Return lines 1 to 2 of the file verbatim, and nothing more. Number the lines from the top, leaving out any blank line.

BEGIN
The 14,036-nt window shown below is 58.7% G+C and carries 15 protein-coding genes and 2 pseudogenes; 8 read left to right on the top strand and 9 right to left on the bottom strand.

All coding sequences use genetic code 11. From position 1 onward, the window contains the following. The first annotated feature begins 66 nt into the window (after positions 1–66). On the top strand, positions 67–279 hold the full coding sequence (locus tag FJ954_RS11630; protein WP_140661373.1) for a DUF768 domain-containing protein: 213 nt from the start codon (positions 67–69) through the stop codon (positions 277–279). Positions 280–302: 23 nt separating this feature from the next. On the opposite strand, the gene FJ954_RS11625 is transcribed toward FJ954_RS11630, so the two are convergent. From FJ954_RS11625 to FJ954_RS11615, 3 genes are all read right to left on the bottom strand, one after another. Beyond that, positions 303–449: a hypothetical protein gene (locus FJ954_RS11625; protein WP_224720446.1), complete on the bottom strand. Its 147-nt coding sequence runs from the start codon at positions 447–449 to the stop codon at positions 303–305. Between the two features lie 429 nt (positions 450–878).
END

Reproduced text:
The 14,036-nt window shown below is 58.7% G+C and carries 15 protein-coding genes and 2 pseudogenes; 8 read left to right on the top strand and 9 right to left on the bottom strand.

All coding sequences use genetic code 11. From position 1 onward, the window contains the following. The first annotated feature begins 66 nt into the window (after positions 1–66). On the top strand, positions 67–279 hold the full coding sequence (locus tag FJ954_RS11630; protein WP_140661373.1) for a DUF768 domain-containing protein: 213 nt from the start codon (positions 67–69) through the stop codon (positions 277–279). Positions 280–302: 23 nt separating this feature from the next. On the opposite strand, the gene FJ954_RS11625 is transcribed toward FJ954_RS11630, so the two are convergent. From FJ954_RS11625 to FJ954_RS11615, 3 genes are all read right to left on the bottom strand, one after another. Beyond that, positions 303–449: a hypothetical protein gene (locus FJ954_RS11625; protein WP_224720446.1), complete on the bottom strand. Its 147-nt coding sequence runs from the start codon at positions 447–449 to the stop codon at positions 303–305. Between the two features lie 429 nt (positions 450–878).